Monday, August 4, 2014

Meet the Perfect Marathon Runner

Say hello to the perfect marathon runner:

Why, you ask, would a headless mannequin in the ASICS NYC Meatpacking District Store be the perfect marathon runner? Because if you look closely, you can see he has no head.

Our marathon mannequin is sculpted into an ideal running body, a wiry frame with good arm swing and forward-leaning gait. Yes, he has great ASICS gear, from neck to toe, rockin the new Urban Run tee, but more important than anything is his complete absence of a head.

This is important not in a 1790s-France sort of way, not in a Sleepy Hollow-horseback sort of way, but in a metaphorical way that every runner must understand. Let's start with this premise:

That is a list I just created that I hope will be helpful to aspiring marathoners and especially those who plan to do this for as long as they live. Seriously, I know it is vital to use your noggin for positive thought, for awareness of your surroundings, all that good stuff. I'm one of those people who always has said this is 10 percent physical and 90 percent mental.

It's just that part of that 90 percent is knowing how NOT to use your head. I'm just saying that by not using your head, by basically having no head, you can get lasting benefits. Consider:

- If you have no head, you can easily put your last marathon behind you. And you have to put it behind you if you want to run your next one. You can leave it on your wall in the form of a medal, but put the trials and tribulations away and freshly focus on your next scary goal ahead.

- Andy Potts and Ryan Hall each shared a great tip pertaining to this while addressing our ASICS Blogger Challenge Team during brunch after our group run the day before the ASICS LA Marathon in March. Potts pointed with both hands at his own head and said, "You've got to keep it right up here." Don't let panicky thoughts take over. And Hall, well aware that it was going to be in the 80s the next day, told us he never lets himself think that he's hot, or else he will repeatedly think that the rest of his race. In both cases, they are marathon mannequins to a point.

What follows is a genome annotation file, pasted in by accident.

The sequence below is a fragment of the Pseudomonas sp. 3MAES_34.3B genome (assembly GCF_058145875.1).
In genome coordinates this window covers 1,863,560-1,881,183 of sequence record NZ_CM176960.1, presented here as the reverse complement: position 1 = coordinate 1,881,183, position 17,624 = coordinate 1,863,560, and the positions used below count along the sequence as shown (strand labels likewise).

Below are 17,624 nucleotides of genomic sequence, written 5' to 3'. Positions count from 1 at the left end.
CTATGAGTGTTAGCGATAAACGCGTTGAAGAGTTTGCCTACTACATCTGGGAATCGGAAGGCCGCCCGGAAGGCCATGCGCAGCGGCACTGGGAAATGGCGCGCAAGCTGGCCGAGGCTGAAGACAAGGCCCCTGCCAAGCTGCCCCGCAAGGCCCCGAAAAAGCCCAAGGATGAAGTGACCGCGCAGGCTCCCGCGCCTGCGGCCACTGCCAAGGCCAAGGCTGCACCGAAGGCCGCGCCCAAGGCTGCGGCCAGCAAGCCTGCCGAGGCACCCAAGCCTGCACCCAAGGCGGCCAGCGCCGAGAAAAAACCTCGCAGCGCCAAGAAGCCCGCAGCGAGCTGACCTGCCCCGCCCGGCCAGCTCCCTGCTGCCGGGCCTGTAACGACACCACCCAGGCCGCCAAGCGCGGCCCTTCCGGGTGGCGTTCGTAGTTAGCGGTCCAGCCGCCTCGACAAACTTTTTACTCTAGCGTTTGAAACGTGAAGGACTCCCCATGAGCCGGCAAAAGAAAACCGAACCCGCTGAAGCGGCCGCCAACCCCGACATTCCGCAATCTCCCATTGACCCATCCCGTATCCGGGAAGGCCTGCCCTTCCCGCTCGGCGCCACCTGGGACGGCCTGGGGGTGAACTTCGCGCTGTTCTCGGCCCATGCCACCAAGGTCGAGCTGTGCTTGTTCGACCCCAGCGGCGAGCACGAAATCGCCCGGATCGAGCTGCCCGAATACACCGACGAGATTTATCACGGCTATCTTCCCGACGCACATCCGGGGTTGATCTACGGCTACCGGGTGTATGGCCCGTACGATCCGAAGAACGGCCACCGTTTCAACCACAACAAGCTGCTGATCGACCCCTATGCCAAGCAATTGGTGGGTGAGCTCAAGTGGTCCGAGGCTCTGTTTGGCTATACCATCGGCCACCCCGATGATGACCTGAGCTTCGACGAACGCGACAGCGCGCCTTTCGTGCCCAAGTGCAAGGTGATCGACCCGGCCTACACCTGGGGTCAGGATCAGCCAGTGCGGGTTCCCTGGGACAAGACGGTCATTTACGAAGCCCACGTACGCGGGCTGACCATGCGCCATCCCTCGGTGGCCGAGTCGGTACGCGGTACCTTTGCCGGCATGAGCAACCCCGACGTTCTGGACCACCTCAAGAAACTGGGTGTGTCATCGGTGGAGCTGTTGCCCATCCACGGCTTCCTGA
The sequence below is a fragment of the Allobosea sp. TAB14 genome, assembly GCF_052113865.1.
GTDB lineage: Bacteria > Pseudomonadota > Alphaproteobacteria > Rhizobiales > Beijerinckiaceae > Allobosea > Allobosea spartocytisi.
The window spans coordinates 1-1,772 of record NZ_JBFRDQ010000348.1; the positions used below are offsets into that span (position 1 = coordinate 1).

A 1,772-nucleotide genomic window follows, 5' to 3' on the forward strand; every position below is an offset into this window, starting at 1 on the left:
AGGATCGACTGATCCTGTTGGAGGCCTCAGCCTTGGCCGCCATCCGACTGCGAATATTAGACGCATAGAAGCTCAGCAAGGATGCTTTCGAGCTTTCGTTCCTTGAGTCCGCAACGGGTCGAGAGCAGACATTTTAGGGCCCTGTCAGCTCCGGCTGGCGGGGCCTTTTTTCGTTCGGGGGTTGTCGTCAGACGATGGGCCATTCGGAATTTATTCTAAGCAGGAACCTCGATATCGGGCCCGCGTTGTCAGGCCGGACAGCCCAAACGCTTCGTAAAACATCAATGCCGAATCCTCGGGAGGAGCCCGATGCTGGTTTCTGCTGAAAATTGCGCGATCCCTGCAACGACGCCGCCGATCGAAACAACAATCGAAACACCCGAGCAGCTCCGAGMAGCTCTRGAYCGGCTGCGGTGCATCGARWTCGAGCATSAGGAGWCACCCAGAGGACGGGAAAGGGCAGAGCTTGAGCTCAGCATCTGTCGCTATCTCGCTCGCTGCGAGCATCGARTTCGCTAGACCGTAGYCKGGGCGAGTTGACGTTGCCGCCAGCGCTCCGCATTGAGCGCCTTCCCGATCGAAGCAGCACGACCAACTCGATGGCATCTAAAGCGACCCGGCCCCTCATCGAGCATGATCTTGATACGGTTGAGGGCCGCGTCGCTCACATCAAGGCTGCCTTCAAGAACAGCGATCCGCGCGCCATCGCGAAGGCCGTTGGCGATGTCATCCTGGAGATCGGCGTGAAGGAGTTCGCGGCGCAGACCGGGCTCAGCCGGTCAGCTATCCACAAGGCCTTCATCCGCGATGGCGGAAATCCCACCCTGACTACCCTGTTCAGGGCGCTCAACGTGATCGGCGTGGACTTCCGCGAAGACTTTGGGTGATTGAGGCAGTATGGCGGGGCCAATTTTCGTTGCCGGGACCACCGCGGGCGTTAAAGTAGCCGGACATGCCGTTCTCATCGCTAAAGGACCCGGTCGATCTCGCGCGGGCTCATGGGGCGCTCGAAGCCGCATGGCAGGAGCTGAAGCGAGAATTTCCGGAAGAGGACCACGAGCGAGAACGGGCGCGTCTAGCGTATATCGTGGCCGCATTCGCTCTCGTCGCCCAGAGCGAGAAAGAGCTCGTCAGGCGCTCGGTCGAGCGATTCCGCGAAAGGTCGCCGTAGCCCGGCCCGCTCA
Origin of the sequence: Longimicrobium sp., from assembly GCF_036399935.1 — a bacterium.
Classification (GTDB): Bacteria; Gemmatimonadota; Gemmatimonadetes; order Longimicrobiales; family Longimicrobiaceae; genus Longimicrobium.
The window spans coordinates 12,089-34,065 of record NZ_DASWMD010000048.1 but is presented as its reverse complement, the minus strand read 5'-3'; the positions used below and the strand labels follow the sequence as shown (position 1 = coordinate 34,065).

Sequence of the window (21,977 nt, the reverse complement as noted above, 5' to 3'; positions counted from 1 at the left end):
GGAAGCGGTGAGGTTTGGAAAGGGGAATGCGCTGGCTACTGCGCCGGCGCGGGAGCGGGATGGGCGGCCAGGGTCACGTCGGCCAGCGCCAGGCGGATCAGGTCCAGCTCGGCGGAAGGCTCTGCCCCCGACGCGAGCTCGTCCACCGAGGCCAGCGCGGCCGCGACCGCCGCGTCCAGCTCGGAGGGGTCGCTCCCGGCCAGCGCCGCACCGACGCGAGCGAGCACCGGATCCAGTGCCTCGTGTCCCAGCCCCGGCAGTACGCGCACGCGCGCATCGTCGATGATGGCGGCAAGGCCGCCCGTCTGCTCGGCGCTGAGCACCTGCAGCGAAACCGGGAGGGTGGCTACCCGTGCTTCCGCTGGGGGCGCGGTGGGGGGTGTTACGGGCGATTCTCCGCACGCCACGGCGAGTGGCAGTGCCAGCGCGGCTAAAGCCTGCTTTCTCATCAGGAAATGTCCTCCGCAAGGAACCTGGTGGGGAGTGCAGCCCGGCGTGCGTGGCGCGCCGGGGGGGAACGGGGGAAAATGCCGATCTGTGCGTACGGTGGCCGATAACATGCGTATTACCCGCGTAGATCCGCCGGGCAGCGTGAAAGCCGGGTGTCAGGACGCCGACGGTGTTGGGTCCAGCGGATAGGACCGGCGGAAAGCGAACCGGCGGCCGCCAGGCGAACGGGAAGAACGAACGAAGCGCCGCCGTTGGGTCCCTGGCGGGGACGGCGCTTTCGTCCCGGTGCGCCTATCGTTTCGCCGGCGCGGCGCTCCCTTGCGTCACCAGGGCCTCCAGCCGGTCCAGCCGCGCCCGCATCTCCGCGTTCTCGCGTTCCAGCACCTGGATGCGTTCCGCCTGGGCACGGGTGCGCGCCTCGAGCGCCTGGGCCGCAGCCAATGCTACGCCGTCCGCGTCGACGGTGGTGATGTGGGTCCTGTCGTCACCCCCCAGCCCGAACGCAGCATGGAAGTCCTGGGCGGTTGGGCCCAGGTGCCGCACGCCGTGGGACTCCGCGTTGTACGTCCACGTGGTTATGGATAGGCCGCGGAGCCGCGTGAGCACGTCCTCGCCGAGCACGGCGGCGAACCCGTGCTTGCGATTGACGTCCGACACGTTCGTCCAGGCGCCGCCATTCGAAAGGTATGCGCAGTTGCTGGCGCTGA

- I have been running basically since the day I quit smoking on Dec. 1, 2006, with some breaks here and there. In the first few years of marathoning, I went through a bout or two of post-partum blues, following up a particularly purposeful race (fundraising and dedications, for example) with a melancholy stretch of wondering how I keep that edge for beastmode training. I got through this by realizing that it doesn't matter. Just don't think about it. Don't worry. The day soon came when I was inspired to run by proposing to my wife at a finish line. Or by being asked by ASICS to run. There is always something that will move you. Just let it flow.

To this last point, just consider this tweet that I saw today on the @BeachBody account. They have a large following and I don't mean to be critical, but these are the kinds of seemingly innocuous tweets that drive me crazy as a runner:

I object to everyone -- usually more corporate fitness accounts -- asking their followers what motivates them. All it does is force the individual to stop and think about how they are motivating himself or herself. Some will suddenly realize there is no real motivation at the moment, that they are just training without a heroic cause or inspirational fellow human. And that is actually doing a disservice to runners. Stop asking runners what motivates them! Please! You're actually doing more bad than good by asking, because you're suggesting they need to go find something.

Know when to be a marathon mannequin like the guy above and just run, run, run, run.

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